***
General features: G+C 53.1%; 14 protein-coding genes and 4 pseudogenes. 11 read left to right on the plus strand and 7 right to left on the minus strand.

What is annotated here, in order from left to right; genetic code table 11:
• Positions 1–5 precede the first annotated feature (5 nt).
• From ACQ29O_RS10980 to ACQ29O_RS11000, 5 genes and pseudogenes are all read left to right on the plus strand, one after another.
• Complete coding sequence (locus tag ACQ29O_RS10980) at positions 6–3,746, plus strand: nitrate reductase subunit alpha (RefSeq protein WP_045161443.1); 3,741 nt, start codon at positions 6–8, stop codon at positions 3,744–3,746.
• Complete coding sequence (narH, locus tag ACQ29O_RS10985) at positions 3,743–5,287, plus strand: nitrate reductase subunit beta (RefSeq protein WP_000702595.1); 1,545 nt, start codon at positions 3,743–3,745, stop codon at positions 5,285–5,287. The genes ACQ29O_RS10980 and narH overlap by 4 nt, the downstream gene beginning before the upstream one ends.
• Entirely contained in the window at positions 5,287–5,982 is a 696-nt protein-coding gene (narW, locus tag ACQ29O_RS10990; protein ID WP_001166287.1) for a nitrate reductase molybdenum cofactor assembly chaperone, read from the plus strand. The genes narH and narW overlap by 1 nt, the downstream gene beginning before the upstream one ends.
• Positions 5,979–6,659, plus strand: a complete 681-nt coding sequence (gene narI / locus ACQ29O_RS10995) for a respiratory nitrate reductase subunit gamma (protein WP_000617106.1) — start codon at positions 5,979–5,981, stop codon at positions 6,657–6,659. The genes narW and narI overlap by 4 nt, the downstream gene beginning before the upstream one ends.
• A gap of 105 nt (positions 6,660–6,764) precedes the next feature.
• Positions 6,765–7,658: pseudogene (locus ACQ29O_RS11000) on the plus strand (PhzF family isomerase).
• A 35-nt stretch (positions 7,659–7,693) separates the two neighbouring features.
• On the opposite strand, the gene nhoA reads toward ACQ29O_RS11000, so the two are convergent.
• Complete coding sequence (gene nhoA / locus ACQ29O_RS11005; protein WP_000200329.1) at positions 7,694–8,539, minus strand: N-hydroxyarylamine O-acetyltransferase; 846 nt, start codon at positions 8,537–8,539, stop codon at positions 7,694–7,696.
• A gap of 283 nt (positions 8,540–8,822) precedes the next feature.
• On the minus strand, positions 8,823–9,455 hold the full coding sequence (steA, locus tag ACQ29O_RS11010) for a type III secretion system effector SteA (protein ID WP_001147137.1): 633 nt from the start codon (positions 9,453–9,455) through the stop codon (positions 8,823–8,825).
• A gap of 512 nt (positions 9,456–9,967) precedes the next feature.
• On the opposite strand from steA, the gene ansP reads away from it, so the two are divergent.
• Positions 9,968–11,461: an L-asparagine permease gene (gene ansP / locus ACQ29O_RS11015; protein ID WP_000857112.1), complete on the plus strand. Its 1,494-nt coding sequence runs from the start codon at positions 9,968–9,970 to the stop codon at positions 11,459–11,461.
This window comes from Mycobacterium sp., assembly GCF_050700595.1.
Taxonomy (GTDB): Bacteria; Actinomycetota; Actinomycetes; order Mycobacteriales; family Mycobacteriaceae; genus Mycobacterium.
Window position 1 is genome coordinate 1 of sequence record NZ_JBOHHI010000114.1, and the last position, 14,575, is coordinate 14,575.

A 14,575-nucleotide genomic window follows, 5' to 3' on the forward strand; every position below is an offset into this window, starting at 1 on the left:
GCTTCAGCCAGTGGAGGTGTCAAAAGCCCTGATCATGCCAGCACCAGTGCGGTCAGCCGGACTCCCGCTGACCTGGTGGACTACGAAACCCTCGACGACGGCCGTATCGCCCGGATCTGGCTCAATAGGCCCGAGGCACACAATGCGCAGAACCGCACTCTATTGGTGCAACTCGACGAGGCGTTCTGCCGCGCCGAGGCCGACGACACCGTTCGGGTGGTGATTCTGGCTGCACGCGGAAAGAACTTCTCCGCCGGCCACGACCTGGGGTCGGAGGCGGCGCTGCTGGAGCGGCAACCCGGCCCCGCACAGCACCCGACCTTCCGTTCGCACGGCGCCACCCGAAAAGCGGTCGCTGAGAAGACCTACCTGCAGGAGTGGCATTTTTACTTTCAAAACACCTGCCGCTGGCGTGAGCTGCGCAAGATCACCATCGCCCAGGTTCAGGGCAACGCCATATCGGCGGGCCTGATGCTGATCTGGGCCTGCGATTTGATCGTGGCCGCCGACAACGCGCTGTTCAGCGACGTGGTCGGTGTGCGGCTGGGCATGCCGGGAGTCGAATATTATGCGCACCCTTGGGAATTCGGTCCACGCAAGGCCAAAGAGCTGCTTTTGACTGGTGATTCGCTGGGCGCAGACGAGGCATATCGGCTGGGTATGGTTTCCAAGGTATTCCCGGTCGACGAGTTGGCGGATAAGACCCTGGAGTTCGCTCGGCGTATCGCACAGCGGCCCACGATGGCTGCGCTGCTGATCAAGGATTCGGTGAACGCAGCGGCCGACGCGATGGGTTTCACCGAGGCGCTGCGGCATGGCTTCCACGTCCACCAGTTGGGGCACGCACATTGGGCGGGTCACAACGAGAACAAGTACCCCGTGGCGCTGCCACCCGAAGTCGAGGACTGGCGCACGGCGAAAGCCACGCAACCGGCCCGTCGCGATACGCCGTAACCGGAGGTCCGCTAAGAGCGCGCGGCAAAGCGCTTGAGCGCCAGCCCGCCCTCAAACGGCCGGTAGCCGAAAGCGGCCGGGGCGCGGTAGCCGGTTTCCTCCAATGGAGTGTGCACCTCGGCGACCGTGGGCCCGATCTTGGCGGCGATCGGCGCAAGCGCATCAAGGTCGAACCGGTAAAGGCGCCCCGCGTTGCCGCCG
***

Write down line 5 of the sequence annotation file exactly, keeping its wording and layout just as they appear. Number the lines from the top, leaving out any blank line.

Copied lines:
• Complete coding sequence (locus tag ACQ29O_RS10980) at positions 6–3,746, plus strand: nitrate reductase subunit alpha (RefSeq protein WP_045161443.1); 3,741 nt, start codon at positions 6–8, stop codon at positions 3,744–3,746.